Tag Archives | Human Rights

The War on Drugs Was Born 100 Years Ago

Cannabis Culture (CC BY 2.0)

Cannabis Culture (CC BY 2.0)

via Mises Institute:

When I went to the Oxford Union debates this past summer I was told by a veteran of the debates that I must have a joke in order to win over the audience. My attempt to win over the British audience was a success, but unfortunately my opening remarks are too close to the truth and in retrospect, are really not that funny:

Mr. Chairman, I want to thank you for the opportunity to debate the War on Drugs in this forum. Mr. Chairman, as you probably know, the War on Drugs was not a response to calls from experts, it was not in response to recommendations from the medical community, or even the law enforcement community. Mr. Chairman, the War on Drugs was started by the agitation of racists, bigots, religious fanatics, believers in eugenics, extremist politicians, and power hungry diplomats.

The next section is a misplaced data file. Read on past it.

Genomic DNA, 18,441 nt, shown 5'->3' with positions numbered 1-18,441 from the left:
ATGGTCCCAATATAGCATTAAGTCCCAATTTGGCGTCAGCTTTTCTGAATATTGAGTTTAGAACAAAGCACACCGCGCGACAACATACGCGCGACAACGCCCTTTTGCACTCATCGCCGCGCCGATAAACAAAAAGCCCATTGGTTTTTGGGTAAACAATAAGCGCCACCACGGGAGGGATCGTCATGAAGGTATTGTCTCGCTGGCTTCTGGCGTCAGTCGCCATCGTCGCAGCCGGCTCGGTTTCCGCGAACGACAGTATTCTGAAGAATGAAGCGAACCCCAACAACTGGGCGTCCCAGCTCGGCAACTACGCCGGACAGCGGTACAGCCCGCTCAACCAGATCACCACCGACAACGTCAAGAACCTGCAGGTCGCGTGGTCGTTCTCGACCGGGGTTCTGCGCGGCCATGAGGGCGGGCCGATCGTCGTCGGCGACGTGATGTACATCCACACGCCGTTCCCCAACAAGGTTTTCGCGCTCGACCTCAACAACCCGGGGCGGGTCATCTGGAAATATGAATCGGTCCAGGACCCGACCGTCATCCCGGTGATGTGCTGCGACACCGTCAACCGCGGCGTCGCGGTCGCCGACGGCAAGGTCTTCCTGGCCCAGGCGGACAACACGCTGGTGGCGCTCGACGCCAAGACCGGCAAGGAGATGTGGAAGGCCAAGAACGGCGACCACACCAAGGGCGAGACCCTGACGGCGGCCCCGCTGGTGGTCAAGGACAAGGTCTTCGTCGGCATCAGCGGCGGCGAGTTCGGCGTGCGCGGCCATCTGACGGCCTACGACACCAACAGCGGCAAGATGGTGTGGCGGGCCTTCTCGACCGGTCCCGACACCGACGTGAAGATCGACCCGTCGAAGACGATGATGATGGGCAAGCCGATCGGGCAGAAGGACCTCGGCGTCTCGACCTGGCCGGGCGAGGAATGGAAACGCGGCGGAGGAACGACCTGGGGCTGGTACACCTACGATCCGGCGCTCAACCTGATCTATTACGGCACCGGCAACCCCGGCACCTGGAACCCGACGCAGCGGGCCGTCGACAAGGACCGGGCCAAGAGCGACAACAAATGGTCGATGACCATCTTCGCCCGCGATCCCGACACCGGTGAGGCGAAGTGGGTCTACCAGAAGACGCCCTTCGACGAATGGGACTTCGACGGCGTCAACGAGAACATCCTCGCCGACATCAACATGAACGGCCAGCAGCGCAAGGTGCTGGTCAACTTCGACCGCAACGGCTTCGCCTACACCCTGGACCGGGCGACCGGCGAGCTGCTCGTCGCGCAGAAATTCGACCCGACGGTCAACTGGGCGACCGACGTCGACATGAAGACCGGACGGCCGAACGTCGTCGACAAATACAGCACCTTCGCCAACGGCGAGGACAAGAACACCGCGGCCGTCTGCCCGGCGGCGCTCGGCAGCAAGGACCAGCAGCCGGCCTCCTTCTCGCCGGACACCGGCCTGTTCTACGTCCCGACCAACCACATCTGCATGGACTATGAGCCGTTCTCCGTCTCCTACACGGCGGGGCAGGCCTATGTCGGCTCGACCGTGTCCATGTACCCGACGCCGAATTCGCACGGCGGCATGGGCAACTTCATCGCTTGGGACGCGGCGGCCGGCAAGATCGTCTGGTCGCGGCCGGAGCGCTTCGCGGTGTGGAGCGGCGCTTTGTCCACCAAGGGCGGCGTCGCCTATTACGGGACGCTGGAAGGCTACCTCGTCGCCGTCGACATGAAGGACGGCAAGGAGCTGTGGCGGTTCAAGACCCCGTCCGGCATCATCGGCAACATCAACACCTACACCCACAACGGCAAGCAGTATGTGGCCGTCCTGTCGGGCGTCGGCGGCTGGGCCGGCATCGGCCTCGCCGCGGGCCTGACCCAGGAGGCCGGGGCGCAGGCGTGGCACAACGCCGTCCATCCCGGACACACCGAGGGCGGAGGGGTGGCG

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Verizon Offers Encrypted Calling With NSA Backdoor At No Additional Charge

via Tech Dirt:

As a string of whistle blowers like former AT&T employee Mark Klein have made clear abundantly clear, the line purportedly separating intelligence operations from the nation’s incumbent phone companies was all-but obliterated long ago. As such, it’s relatively amusing to see Verizon announce this week that the company is offering up a new encrypted wireless voice service named Voice Cypher. Voice Cypher, Verizon states, offers “end-to-end” encryption for voice calls on iOS, Android, or BlackBerry devices equipped with a special app made by Cellcrypt.

Verizon’s marketing materials for the service feature young, hip, privacy-conscious users enjoying the “industry’s most secure voice communication” platform: